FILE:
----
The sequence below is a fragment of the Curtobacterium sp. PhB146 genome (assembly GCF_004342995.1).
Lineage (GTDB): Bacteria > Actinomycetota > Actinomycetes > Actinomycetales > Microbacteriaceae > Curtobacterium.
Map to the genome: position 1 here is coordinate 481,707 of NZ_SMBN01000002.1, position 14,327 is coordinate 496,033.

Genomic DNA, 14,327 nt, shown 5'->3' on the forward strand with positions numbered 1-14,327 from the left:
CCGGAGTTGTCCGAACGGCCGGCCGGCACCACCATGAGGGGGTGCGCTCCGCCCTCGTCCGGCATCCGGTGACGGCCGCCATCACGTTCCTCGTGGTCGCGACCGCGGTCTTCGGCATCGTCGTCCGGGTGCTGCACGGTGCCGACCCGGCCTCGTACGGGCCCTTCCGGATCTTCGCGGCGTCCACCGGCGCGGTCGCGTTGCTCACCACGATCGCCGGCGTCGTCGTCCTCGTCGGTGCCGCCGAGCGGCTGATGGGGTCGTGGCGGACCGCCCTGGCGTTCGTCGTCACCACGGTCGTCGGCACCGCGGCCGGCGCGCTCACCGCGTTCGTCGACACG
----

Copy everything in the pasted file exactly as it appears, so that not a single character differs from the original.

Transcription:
The sequence below is a fragment of the Curtobacterium sp. PhB146 genome (assembly GCF_004342995.1).
Lineage (GTDB): Bacteria > Actinomycetota > Actinomycetes > Actinomycetales > Microbacteriaceae > Curtobacterium.
Map to the genome: position 1 here is coordinate 481,707 of NZ_SMBN01000002.1, position 14,327 is coordinate 496,033.

Genomic DNA, 14,327 nt, shown 5'->3' on the forward strand with positions numbered 1-14,327 from the left:
CCGGAGTTGTCCGAACGGCCGGCCGGCACCACCATGAGGGGGTGCGCTCCGCCCTCGTCCGGCATCCGGTGACGGCCGCCATCACGTTCCTCGTGGTCGCGACCGCGGTCTTCGGCATCGTCGTCCGGGTGCTGCACGGTGCCGACCCGGCCTCGTACGGGCCCTTCCGGATCTTCGCGGCGTCCACCGGCGCGGTCGCGTTGCTCACCACGATCGCCGGCGTCGTCGTCCTCGTCGGTGCCGCCGAGCGGCTGATGGGGTCGTGGCGGACCGCCCTGGCGTTCGTCGTCACCACGGTCGTCGGCACCGCGGCCGGCGCGCTCACCGCGTTCGTCGACACG